I am posting this to both complexity blog and to lesswrong, though with lesswrong I will have a different intro since they know lesswrong but might not know complextyblog. 

My review is here.

I would appreciate intelligent comments and suggestions, which I will use to improve the review.

Thursday, September 09, 2021

The Death of Expertise

Four years ago I tried to catch up with deep learning and this summer I aimed to try to catch up again. Who would've thought 2017 is ancient history.

I watched the lectures in the latest MIT course, played with GPT-3 and Codex, read the new Stanford manifesto on what they call foundation models, models trained that can perform on a wide range of tasks instead of a single goal. We've seen machine learning solve protein folding, detect cancer from x-rays better than radiologists, not to mention effectively solving many of the traditional AI problems (language translation, voice and face recognition, game playing, etc.) Watching Codex generate computer code from plain English is a game changer. Far from perfect but this technology is in its infancy.

From what I can tell, the main technological advances focus on learning when we don't have labeled data such as new techniques to transfer knowledge to new domains and using generative models to provide more data to train ML algorithms.

The trend that worries us all is that deep learning algorithms in the long run seem to do better if we limit or eliminate previous human knowledge from the equation. The game playing algorithms now train from just the rules alone (or even just the outcomes). We do use some knowledge: words come in some linear order, faces have hierarchical features, but not much more than that. Human expertise can help as we start solving a problem, even just to know what good solutions look like, but then it often gets in the way.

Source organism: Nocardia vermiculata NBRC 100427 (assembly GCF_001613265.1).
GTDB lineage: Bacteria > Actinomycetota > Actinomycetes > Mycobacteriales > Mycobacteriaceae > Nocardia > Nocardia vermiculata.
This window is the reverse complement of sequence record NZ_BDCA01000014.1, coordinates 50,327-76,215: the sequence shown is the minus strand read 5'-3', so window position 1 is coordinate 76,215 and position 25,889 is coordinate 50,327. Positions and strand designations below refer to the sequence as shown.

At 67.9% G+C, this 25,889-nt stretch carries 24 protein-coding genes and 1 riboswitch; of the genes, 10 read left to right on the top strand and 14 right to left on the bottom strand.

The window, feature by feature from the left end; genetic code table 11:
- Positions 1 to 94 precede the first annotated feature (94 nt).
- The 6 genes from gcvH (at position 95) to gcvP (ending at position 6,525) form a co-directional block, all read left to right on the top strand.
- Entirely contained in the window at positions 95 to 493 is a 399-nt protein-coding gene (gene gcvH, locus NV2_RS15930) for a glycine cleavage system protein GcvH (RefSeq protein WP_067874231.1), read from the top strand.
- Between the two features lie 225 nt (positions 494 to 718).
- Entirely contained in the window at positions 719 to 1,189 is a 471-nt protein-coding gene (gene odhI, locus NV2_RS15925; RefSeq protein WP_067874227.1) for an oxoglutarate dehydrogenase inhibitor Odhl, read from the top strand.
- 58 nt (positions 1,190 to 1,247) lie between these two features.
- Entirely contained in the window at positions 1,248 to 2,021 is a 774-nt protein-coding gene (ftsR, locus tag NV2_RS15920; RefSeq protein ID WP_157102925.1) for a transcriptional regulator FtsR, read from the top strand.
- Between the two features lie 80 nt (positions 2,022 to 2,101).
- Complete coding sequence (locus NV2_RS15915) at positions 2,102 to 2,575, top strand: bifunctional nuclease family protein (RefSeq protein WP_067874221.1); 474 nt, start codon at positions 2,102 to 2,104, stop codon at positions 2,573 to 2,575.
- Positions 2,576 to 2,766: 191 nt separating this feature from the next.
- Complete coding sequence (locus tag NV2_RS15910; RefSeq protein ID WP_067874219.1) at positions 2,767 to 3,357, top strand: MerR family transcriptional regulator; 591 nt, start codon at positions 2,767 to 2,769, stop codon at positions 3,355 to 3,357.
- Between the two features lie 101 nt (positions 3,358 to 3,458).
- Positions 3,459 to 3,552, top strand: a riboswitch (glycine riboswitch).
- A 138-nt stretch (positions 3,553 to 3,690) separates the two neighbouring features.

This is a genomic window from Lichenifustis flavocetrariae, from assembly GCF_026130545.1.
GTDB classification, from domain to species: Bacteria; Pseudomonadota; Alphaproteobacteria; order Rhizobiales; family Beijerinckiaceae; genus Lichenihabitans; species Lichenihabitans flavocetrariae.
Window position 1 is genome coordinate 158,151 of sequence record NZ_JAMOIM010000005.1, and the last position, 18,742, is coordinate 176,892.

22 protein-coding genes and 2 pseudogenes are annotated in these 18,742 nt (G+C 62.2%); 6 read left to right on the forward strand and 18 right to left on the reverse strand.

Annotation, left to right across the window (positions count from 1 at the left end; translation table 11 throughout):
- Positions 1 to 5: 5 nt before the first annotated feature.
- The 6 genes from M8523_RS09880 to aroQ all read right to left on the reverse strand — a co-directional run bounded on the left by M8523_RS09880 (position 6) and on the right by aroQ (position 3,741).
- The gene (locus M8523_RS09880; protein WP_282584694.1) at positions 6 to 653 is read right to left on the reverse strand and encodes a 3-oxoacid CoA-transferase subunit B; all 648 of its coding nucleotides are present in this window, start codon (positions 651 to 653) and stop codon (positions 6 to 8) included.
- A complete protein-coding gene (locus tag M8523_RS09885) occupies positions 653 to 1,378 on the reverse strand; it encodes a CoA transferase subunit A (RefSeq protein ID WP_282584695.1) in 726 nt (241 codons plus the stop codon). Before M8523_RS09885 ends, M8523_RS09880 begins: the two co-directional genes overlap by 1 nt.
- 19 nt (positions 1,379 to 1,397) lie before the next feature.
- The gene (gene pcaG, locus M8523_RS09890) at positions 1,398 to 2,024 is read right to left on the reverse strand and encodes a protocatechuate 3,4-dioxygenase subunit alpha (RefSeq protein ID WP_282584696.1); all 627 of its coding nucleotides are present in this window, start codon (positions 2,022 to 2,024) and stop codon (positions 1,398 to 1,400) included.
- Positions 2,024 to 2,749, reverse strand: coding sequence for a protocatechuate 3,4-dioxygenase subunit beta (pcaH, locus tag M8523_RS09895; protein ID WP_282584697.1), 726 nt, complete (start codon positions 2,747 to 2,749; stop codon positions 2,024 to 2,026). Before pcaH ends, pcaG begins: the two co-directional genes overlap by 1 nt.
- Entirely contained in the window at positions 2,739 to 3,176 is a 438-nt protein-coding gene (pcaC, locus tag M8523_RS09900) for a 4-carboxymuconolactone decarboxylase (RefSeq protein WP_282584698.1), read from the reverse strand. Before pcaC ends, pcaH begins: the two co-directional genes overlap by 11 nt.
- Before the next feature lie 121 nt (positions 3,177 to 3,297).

When we longer use a skill we tend to lose it, like my ability to navigate from a good map. If we eliminate expertise we may find it very difficult to get it back.

There's a more personal issue--people spend their entire careers creating their expertise in some area, and that expertise is often a source of pride and a source of income. If someone comes along and tells you that expertise is no longer needed, or even worse irrelevant or that it gets in the way, you might feel protective, and under guise of our expertise tear down the learning algorithm. That attitude will just make us more irrelevant--better to use our expertise to guide the machine learning models to overcome their limitations. 

You can't stop progress, but you can shape it.

Sunday, September 05, 2021

Guest Post on Solving (or trying to) Poly Diophantine Equations by Bogdan Grechuk

(Guest post by Bogdan Grechuk)

Motivated by Mathoverflow question here I have recently became interested in solving Polynomial Diophantine equations, that is, equations of the form


for some polynomial P with integer coefficients. Because there are many such equations, I have decided to ask a computer to help me. Our conversation is presented here.